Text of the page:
A review of The Lucky Strike Papers appeared in April of 2010 on the television history website “Television Obscurities" (www.tvobscurities.com).
The review says, in part:
“I had no expectations prior to starting [the book], and no real idea of who Sue Bennett was, but after finishing it in late March I can say without hyperbole it was one of the best works on early television I have ever had the pleasure of reading. Fielding has done a remarkable job capturing a time period when television was new, broadcasts were live and those working in the medium were learning on their feet."
The review also says: “The Lucky Strike Papers is not a biography of Sue Bennett. At times, her name may not be mentioned for dozens of pages as Fielding delves into the production of Your Hit Parade. While this might seem somewhat curious, recall that the subtitle to Fielding’s work is not 'Journeys Through My Mother’s Past' but 'Journeys Through My Mother’s Television Past.' What he has accomplished with The Lucky Strike Papers is something more than a biography. Fielding has crafted a narrative unlike any other I have read, one that uses his mother’s television career as a focal point for a fascinating examination of the medium, one that relies on first-hand accounts, reviews, photographs and viewings of kinescopes.”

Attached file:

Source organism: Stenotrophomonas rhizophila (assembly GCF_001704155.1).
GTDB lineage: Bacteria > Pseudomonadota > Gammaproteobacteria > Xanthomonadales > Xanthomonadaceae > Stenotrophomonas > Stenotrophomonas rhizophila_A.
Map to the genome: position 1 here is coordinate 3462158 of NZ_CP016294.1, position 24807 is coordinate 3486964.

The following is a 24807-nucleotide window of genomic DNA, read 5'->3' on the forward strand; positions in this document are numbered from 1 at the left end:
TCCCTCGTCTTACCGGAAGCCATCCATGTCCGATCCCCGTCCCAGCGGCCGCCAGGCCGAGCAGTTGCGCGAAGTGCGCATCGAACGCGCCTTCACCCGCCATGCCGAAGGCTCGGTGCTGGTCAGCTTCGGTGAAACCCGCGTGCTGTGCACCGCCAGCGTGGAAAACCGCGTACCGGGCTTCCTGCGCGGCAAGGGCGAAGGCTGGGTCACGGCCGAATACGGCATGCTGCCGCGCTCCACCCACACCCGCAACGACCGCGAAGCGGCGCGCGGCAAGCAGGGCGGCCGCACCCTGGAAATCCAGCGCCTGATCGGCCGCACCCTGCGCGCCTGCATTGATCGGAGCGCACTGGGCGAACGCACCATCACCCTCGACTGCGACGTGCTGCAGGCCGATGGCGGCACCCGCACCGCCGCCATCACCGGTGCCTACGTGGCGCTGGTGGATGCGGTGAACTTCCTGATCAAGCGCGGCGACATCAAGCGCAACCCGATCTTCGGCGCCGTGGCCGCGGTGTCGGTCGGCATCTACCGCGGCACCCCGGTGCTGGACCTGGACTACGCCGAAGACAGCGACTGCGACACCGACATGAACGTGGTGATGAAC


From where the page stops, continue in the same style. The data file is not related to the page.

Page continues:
The full review can be found here: http://www.tvobscurities.com/2010/04/bookshelf-the-lucky-strike-papers/
In January, 2013, novelist, playwright, and non-fiction writer Jacqueline T. Lynch reviewed The Lucky Strike Papers on "New England Travels," one of her blogs.
Ms. Lynch wrote: "It’s a splendid book, sensitively written, that chronicles the phenomenon of live TV, and the musical variety type programs which are no longer with us."
She also wrote: "Mr. Fielding manages to write a very personal memoir about a story that was not his own, and that is something wondrous."
The full review can be read here: http://newenglandtravels.blogspot.com/2013/01/sue-bennett-on-live-tv-in-boston-and.html
A review of The Lucky Strike Papers was posted in November, 2008, on Michael Coston’s nostalgia-oriented blog, “Master of My Public Domain.”
The blog focuses on “Public Domain Movies, TV Shows, and Old Time Radio shows available for free download off the Internet.”
Mr. Coston wrote, in part:
“For anyone curious at all about the early days of live television, and the transition from radio to TV as being the dominant form of home entertainment, this book is a delight...
“It makes a worthy addition to anyone's library, and would make a terrific Christmas gift for anyone with a love of nostalgia…"
An April, 2008 review, on the "Geezer Music Club" blog , called The Lucky Strike Papers "an outstanding new book." (The review, by writer "Big Geez," also appeared on the Blogcritics.org website). The book, Big Geez wrote, "is a rich history of the early days of TV, complete with lots of pictures and trivia, and a number of delicious inside stories--some that will surprise you, even if you think you might remember a lot about an era when DuMont was both a TV network and a manufacturer of television sets..." He wrote: "Early TV was a fascinating world, and reading about it is the next best thing to having been there."